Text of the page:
Firas Al-Yousif an agricultural engineer with the Edlib forest department, and other area residents, attribute the fires to intensive bombing by the Syrian army to deny forest cover to opposition factions.

Comparison images demonstrating the effects of the fires on the Al Zuaynia forests in Edlib

Director of the Jisr Ash-Shugur Civil Defense office Husam Thalilto said missiles and projectiles government forces directed at areas beyond their control sparked most of the fires.  Jisr Ash-Shugur separated from the Syrian regime in 2012. Since foundation of the civil defense in 2013, and until last August, 640 fires were documented around the area.

Al-Yousif indicated that the forests that sustained the most damage were Al-Hamama, Shaik Sindyan, Al-Husaaynia, and Ein Jroun, all natural forests on the west bank of the Al-Asi River filled once with Phillyrea, oaks, wild figs, wild olives, hawthorn, mais, acacia, sumac, laurel, Pinus brutia and pine, cypresses, and Pistacia.

Pinus brutia forests are notable as the species can grow in different environments including deserts and helps prevent landslides during the heavy rains of  winter.

LOOTED FORTUNE

Engineer Firas Al-Yousif of the forest department said fires and logging have wiped out entire forests destroying no fewer than 35,000 forest acres. Estimating an average of

500 trees per acre, each one weighing about 400 kilograms, and calculating the average price of wood at $150 per ton – the loss to Syria of the Edlib forests is about $1 billion.

Al-Yousif said some of the trees lost were 250 years old, some of the planted trees almost 30.

The former Salvation Government Agriculture Minister Fayez Al Klaif warned that the forest destruction could exacerbate the problems of global warming, especially in light of the spread of crude oil fires in Syrian opposition areas.

Edlib’s are not the only forests being destroyed Four places west of Aleppo — Kafer Krmen, Kafer Aleppo, Al-Kusayba, and Mount Samaan, including 1,850 acers of mostly Aleppo pine, have been depleted by some 70 percent through logging, according to the supervising engineer in the forest department in Aleppo Ibrahim Hamide.

ABSENCE OF LAW ENFORCEMENT

The Syrian forest law No. 6 of 2018 issued on March 4, states:

  1. Punishment by imprisonment of three months to one year shall be enforced on anyone who caused a fire in the forest, forest lands, forest reserves or prevention areas due to negligence or lack of precaution or lack of observance of applicable laws and regulations.
  2. The punishment shall be extended to temporary hard labour if a fire caused a permanent injury to a person.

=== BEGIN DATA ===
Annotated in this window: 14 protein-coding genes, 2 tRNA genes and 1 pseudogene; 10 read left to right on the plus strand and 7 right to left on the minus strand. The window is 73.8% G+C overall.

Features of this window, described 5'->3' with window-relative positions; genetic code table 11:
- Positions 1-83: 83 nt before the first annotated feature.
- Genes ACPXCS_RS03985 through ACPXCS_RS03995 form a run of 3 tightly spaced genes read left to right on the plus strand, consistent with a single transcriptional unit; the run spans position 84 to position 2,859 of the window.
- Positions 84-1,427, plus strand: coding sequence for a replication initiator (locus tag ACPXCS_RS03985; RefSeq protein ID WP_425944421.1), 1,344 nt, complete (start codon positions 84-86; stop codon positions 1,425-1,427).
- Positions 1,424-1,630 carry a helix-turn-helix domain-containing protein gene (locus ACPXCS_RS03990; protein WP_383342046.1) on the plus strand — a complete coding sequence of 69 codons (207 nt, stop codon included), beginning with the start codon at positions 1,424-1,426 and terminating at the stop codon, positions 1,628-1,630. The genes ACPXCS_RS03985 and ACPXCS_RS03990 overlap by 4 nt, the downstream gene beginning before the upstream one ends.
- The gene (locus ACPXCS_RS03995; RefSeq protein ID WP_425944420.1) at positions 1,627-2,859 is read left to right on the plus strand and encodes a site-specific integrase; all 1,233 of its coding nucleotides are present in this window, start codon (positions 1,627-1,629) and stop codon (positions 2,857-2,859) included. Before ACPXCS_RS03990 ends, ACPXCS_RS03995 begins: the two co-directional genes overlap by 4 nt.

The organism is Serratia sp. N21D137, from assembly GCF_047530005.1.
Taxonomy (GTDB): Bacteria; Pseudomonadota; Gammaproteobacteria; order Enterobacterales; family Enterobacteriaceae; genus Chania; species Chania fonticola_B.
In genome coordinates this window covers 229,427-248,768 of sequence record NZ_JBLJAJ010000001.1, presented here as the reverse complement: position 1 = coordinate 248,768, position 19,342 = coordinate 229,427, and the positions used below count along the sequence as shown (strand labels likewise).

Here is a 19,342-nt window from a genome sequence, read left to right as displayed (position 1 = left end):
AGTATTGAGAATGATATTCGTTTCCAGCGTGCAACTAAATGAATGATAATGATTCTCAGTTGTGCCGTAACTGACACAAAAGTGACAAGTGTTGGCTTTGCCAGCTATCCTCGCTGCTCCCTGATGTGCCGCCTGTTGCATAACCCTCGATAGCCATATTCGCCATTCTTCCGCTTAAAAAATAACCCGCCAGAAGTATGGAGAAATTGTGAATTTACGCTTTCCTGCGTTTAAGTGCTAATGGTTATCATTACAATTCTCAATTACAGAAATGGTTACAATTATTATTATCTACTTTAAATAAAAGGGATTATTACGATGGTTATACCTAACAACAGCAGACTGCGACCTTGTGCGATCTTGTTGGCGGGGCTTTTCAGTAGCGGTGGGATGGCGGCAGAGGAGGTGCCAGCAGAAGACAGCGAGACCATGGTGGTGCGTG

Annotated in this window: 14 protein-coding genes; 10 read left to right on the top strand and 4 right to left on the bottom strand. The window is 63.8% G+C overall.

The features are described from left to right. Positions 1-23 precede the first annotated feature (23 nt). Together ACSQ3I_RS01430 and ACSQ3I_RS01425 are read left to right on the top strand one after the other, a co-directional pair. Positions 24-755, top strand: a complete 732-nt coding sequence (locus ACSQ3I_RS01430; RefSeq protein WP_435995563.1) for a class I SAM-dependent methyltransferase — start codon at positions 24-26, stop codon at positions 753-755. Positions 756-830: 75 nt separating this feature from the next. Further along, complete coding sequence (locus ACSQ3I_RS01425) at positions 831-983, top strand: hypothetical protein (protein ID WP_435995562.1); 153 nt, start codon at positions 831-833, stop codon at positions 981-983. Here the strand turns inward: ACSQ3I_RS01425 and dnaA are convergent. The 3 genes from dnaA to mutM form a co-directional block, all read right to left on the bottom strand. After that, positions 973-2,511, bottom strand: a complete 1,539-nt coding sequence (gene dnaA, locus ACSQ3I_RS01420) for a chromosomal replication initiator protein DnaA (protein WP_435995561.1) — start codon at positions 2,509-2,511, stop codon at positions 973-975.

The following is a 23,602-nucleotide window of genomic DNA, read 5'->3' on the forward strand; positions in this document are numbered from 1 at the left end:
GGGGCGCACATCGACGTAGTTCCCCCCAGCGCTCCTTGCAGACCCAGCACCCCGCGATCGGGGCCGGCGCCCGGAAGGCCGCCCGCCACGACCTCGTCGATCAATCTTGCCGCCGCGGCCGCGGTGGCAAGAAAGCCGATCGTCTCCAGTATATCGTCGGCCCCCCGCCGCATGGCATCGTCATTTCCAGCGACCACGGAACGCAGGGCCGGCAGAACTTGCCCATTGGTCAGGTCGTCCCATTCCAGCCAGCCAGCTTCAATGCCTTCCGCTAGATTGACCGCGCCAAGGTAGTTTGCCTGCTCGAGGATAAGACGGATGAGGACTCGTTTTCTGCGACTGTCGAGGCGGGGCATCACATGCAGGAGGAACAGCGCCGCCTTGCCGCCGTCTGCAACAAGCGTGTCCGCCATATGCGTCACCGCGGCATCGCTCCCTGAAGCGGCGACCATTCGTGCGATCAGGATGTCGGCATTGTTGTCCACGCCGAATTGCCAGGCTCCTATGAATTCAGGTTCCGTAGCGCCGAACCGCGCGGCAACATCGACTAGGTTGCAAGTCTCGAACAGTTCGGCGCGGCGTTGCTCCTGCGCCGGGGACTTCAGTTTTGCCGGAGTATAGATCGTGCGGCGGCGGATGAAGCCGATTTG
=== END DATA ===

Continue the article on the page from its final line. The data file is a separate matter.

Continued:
3. The penalty shall be extended to hard labor for at least seven years if the result of a fire causes the death of a person.

Paragraph 32:

  1. Punishment by imprisonment from six months to two years and a fine of 500,000 to 1 million Syrian pounds will be imposed on any person who has without prior authorization uprooted, cut down, destroyed or defaced trees or shrubs in the state’s forests or carries out any damaging action.

This all has gone unenforced in the absence of control by government forces.

Worker Al-Faris says he has seen no members of the free police in the opposition areas since he started logging in early 2016.

The free police has 32 stations in the city of Maarat al-Numaan in the south of Edlib and in the neighboring towns and villages, and in Harem and Salqin near the Turkish border and several towns west of Aleppo.

Major Hussain Al-Hasyan of  the free police in Edlib says that most of the forests fall outside the  areas of police deployment. He said his forces made 204 arrests in cases of burning or cutting trees in 2017.

Circulation from the Free Police station in Kafr Aleppo, West Aleppo county side, banning logging of trees and warning  that offenders face imprisonment for 15 days , more for repeat violators.

The Agriculture Ministry of the Salvation Government has done little to combat illegal logging aside from raising awareness through Friday sermon and lessons in mosques of the importance of trees and their place of reverence in Islam. The ministry blames the military military factions for what has happened, reasoning that protecting forests is their responsibility. The ministry suggests the factions set up forest ranger stations and mobilize patrols in the woods.

Awareness leaflet from the  oppositions Ministry of Agriculture

A spokesperson for Al-Sham liberation organization (Hay’at Tahrir al-Sham) (formerly Al-Nusra), a prominent opposition factions in the area, Emaad Mujahid, denied any collusion with the loggers.  The Noor Al-Deen Zanki movement did the same, while the Turkistan Islamic Party refused to comment.

For his part,  Fouad Issa, a board member of the Turkey-based Violets Organization for Relief and Development working in Edlib, said that group has organized planting campaigns in an effort to compensate if in small part the “disaster” in Edlib brought on by logging. In its first project in the beginning of 2016, he said that more than 50,000 saplings were planted Edlib, Jericho, Jisr Ash-Shugur, and Marrat Al-Numman and surrounding areas. Volunteers in cooperation with local councils and civic organizations did more planting over the the next two years.

But he said restoring even part of the forests would require many years and international funding.  

In the meantime, with winter approaching and demand for firewood on the rise, Abu Saeed, with his house overlooking the Jisr Ash-Shugur – Edlib highway reports that: “Tens of trucks loaded with cut-down trees pass by everyday.”

Al-Faris, sits for lunch with co-workers on logs they had cut, sharing loaves of bread smothered in tomato sauce or zatar, with a lump in his throat over what he has helped to do to a beautiful place that once meant so much to his family and clan.

This investigation was carried out with the support of the ARIJ and supervised by ARIJ Deputy Managing Editor Emad Omar.